First up, entertainment. Lockdown is, as I’m sure you know, very very boring. Since we’ve been instructed to remain indoors I’ve found the time (obviously) to watch more shows and films that I’ve been meaning to watch. I’m currently nearly at the end of the US Office, having watched the UK series beforehand and steering straight into this. I’ve watched more beloved random crime dramas. I’m reading more and, rather sadly, playing more games. Including Animal Crossing Pocket Camp – don’t fight me. Obviously watching TV and films isn’t life changing but it’s a really good distraction and it keeps me indoors. Some very kind people have bought me books from my Amazon wish list and at this rate it might take me less than a year to get round to reading them!
Since lockdown started I’ve been doing a full face of makeup most days. Not for any real purpose, but it kills time and I enjoy doing it. I’ve learned some new techniques and tried different things that perhaps I wouldn’t have before. It also stops me picking the skin on my face if I’ve got makeup on, which, with it being a particularly anxious time is never a bad thing. Wearing makeup means that I keep up with a skin care routine which is also a bonus. I see a lot of people saying that lockdown has been great for my skin because they’re not wearing makeup. Well, apparently it’s the opposite for me. Plaster myself in makeup so I don’t pick my skin, then take it off nicely at night like a good girl.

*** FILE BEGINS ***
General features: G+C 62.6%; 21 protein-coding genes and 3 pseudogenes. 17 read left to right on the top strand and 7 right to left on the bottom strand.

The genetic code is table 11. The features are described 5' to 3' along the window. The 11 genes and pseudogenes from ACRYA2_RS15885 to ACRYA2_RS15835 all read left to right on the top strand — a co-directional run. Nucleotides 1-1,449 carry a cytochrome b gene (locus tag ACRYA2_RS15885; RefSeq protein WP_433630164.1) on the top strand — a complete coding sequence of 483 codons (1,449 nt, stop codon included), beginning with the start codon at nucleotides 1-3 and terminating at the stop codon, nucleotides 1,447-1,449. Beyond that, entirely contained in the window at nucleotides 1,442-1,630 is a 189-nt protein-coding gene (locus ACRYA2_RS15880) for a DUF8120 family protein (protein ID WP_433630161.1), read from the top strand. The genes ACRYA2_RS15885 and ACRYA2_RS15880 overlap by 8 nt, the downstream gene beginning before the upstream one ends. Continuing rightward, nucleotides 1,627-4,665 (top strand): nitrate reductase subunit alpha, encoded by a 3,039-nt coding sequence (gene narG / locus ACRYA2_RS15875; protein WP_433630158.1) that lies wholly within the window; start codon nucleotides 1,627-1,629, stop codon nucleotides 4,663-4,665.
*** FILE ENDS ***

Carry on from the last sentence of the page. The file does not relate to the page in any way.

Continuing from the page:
I’m enjoying being more creative and I find makeup application quite soothing (when it goes right). I’ve also been joining in with Nicole’s weekly makeup challenge where she gives a different prompt every week. That gives me ideas for at least one or two days and it’s fun joining in knowing that other people are doing the same and being able to see what they come up with.
Speaking about Nicole leads me to smoothly move on to how positive I’ve found my online social media presence to be during lockdown. Yes it’s scary and there is news all over the place, but people are being very kind to each other. Before lockdown commenced a Twitter buddy set up a group chat with a bunch of other Twitter people and we’re still going strong now. It’s nice to have a group of people to chat to every day about all kinds, and it’s become a really supportive and meme-filled place. We’ve had Zoom calls to see each others’ delightful faces and hopefully we’ll get to see each other for real one day.
Having additional people to talk to has been beneficial to me during this period. I don’t have much else to distract me and it’s nice to have places and people that make me feel safe and supported. Having orchestrated these relationships online isn’t really much of a shock nowadays but it’s important for me to note that just because we haven’t met in person doesn’t mean it isn’t positive. In general I’ve found people on social media to be kind and supportive during this time which is a nice change from the usual nit picking and one-upmanship.
IRL friends and family
Of course, I do have some friends that I didn’t meet online and that I’ve known for many years and an excellent family. My family and I have a group Zoom call every Saturday evening to catch up which often features at least one of the following: a very cute baby, a dog or a cat. Sometimes all three. My parents live in Yorkshire so during lockdown I can’t see them and video calls are a great way to check in on them, make sure they’re not up to no good.